Follow rules to use manure

Q. Is there a difference between horse manure and cow manure? Which is better to use on a vegetable garden or on a flower garden? When should the manure be applied?

Ralph from Boardman

A. Animal manures and animal manure-based composts will provide soil with needed plant nutrients such as nitrogen (N), phosphorus (P) and potassium (K), as well as valuable trace elements. In addition, they provide organic matter, which will improve the drainage and aeration in the heavy clay soils found throughout the valley. The organic matter also will improve the water- and plant-nutrient-holding properties of the soil.

Fresh manure should be applied to flower or vegetable beds in the fall. It should be incorporated into the soil and not left on the surface. Decomposition of the soil-dispersed manure for 120 days is normally required before the risk of transmitting human pathogens to edible products is eliminated. Thus, you will need to incorporate fresh manure in the fall.

For spring addition, animal manure should be composted. Proper composting will decrease the volume of the material, eliminate weed seeds and kill harmful pathogens. For more information on manure composting see

Horse and cow manures are probably the easiest to obtain in our valley. Both have similar potential plant nutrient content and may be used in both vegetable and flower gardens. Because horse manure contains considerable wood materials derived from traditional horse bedding, decomposition of fresh horse manure by soil microorganisms will remove large amounts of available nitrogen from the garden soil. The resulting soil may become deficient in available nitrogen for your plants.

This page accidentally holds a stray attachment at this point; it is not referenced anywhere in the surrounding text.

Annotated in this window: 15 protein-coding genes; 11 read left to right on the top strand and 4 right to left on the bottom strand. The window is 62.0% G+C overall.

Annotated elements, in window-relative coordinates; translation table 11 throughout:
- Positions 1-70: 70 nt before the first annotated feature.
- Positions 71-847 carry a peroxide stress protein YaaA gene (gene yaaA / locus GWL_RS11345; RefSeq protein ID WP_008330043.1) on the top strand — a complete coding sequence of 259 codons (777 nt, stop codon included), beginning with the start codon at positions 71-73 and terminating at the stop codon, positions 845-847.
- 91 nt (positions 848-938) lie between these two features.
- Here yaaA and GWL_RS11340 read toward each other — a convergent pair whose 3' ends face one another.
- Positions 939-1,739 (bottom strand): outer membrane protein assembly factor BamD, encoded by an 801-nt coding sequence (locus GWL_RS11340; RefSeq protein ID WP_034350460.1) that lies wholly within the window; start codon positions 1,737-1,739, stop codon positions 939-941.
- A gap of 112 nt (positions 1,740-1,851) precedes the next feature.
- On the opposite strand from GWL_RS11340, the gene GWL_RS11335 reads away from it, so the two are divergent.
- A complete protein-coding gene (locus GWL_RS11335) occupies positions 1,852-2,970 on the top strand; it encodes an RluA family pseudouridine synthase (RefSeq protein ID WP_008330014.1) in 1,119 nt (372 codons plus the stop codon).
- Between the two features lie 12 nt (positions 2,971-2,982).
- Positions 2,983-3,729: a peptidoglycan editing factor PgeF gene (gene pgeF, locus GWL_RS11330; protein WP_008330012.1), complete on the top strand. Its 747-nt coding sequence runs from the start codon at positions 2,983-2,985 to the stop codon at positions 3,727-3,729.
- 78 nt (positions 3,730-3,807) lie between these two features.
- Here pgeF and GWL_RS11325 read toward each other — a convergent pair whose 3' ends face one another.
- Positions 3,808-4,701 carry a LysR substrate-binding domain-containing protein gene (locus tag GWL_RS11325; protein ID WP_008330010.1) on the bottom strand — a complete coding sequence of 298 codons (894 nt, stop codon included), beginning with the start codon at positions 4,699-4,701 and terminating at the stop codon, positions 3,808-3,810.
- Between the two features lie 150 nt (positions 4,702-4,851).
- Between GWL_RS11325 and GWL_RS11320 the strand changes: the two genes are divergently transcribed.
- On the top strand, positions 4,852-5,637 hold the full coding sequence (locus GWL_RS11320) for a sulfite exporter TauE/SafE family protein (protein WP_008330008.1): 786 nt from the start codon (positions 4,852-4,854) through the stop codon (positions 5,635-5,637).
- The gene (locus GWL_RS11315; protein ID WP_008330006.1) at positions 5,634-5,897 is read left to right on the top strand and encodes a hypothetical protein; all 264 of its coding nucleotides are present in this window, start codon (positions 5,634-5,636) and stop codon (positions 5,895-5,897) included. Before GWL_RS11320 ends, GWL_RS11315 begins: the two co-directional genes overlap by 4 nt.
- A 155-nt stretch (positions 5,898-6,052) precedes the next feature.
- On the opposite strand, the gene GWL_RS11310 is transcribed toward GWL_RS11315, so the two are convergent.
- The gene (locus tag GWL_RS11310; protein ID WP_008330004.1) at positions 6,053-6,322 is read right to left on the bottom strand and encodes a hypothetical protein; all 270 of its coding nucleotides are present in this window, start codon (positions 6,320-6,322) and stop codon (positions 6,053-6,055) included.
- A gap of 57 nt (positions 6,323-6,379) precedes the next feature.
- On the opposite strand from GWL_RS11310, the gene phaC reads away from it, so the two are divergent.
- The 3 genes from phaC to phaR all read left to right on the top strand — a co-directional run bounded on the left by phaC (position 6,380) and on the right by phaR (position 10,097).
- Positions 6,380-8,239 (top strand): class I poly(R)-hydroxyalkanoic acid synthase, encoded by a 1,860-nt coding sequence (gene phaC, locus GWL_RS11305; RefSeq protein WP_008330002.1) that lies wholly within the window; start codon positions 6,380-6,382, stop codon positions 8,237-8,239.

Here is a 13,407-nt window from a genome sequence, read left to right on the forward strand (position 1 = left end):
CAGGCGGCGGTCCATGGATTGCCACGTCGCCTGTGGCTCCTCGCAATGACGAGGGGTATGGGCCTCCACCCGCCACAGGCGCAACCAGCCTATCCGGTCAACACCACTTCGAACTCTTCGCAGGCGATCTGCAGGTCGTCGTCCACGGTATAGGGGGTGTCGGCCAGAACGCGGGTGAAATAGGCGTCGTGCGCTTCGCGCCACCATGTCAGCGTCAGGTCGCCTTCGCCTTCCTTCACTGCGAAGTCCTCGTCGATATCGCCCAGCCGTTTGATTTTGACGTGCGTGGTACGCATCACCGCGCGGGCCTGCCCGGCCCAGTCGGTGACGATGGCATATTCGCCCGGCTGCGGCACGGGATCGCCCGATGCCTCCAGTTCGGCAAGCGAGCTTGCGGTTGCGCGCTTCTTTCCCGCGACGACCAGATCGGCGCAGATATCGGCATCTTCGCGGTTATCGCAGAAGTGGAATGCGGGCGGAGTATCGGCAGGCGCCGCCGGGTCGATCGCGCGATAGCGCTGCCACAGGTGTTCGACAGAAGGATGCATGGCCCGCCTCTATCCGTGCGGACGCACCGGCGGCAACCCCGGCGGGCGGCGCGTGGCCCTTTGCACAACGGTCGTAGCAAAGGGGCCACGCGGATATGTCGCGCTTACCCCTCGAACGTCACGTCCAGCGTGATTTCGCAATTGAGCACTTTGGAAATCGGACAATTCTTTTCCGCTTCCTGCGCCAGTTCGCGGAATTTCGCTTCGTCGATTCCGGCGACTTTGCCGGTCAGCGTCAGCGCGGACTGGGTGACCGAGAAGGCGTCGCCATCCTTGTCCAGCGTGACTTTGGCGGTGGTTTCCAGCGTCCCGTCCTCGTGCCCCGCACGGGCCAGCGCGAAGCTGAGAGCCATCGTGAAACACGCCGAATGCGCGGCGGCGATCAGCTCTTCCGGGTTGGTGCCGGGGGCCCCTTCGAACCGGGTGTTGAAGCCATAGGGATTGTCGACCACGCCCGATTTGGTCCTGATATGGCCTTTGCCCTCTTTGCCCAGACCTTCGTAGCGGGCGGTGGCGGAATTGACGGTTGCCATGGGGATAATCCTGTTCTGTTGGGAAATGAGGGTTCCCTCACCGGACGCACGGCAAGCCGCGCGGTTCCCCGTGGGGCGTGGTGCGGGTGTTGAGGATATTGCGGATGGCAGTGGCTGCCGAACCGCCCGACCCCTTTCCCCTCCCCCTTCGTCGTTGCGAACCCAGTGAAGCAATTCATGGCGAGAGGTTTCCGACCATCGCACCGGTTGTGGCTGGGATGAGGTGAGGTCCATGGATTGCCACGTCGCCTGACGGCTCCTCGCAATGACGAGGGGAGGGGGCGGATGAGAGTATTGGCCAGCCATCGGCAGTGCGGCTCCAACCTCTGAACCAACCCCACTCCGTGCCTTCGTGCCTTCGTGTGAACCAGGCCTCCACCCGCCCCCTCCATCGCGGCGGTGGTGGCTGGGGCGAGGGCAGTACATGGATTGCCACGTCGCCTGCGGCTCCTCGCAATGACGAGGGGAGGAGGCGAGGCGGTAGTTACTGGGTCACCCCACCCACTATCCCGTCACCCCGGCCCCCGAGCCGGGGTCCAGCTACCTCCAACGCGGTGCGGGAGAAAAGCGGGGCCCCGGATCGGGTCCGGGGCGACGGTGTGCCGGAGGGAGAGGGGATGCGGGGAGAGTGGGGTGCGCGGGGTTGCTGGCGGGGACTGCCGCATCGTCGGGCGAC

Both fresh horse and cow manures contain nitrogen, phosphorus and potassium. However, much of the nitrogen is chemically combined in complex carbon compounds. The nitrogen will be released (mineralized) only after decomposition by soil microorganisms (slow release nitrogen). Although the process begins as soon as the manure is mixed with soil, the nitrogen release can occur over a period of years.

Ultimately, about 1 pound of nitrogen can be obtained from 800 pounds of fresh horse manure or from 650 pounds of fresh cow manure. Similar amounts of fresh manure will provide 2-4 pounds of phosphorus and potassium. If a gardener supplies all of the nitrogen with manure, there is a risk of building up very high levels of soil phosphorus. As always, monitoring garden soil by regular soil testing is recommended. For more information on using manure in your garden see

This week’s answer provided by Bill Snyder, OSU Extension master gardener volunteer. Call the office hotline at 330-533-5538 to submit your questions. Regular clinic hours are over for the growing season, but you can still call and submit questions. Hours vary throughout the winter season.